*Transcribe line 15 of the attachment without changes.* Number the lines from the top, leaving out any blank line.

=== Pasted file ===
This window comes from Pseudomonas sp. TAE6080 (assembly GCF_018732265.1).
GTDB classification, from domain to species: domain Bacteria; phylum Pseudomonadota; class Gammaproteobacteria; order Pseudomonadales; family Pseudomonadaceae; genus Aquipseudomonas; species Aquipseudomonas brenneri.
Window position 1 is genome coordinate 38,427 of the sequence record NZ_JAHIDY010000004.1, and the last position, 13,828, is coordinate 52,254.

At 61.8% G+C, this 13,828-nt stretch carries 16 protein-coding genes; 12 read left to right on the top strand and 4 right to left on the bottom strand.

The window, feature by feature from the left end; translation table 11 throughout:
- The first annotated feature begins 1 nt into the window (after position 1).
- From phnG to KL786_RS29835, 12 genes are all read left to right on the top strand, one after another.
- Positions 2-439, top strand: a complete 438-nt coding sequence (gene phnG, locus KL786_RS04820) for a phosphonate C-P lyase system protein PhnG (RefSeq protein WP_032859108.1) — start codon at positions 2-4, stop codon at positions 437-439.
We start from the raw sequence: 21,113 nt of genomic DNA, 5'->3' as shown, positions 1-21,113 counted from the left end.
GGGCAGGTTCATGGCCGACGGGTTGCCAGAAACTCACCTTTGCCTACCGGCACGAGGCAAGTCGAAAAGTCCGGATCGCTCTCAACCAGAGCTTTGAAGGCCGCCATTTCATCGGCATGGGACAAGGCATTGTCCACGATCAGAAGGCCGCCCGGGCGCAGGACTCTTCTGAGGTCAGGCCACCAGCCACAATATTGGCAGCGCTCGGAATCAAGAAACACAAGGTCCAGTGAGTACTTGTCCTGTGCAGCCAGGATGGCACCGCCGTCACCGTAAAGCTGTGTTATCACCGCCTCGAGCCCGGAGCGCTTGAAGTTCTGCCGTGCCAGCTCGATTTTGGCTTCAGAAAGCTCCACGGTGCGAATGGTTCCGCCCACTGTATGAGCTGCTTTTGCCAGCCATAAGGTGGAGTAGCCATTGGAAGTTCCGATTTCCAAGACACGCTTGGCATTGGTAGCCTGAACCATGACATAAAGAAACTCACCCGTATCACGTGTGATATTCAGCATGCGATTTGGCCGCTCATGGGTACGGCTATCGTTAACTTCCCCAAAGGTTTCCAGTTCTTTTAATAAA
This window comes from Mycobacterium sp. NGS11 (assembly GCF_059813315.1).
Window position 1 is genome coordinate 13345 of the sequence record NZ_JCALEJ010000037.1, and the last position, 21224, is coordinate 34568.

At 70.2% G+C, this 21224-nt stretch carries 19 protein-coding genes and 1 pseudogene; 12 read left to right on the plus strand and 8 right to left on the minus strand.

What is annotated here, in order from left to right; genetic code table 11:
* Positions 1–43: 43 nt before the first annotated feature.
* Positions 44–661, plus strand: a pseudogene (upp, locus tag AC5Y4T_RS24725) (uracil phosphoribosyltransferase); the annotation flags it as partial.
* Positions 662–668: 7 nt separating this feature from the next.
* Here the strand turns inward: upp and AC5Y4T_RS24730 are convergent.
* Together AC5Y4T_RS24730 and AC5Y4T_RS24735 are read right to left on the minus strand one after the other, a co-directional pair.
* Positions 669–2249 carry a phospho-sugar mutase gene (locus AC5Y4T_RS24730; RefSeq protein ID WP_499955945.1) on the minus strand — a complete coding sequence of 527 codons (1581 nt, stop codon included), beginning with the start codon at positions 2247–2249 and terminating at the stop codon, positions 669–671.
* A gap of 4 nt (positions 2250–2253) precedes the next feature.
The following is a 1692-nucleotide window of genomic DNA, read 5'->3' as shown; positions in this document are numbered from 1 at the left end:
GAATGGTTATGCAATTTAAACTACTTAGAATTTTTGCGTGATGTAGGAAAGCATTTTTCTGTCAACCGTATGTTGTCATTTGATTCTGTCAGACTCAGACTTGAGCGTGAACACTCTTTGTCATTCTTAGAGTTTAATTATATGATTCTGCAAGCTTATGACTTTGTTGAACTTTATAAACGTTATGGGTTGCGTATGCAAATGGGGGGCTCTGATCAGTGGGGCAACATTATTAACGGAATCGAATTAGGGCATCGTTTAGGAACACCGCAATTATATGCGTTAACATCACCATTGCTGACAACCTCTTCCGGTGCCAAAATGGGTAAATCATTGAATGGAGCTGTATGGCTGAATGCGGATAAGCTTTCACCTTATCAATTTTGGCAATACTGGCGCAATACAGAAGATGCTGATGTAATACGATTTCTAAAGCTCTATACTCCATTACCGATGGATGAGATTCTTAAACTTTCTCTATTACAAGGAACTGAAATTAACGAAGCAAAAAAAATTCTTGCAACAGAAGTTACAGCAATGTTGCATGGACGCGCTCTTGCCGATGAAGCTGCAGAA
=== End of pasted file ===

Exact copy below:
* Positions 1–43: 43 nt before the first annotated feature.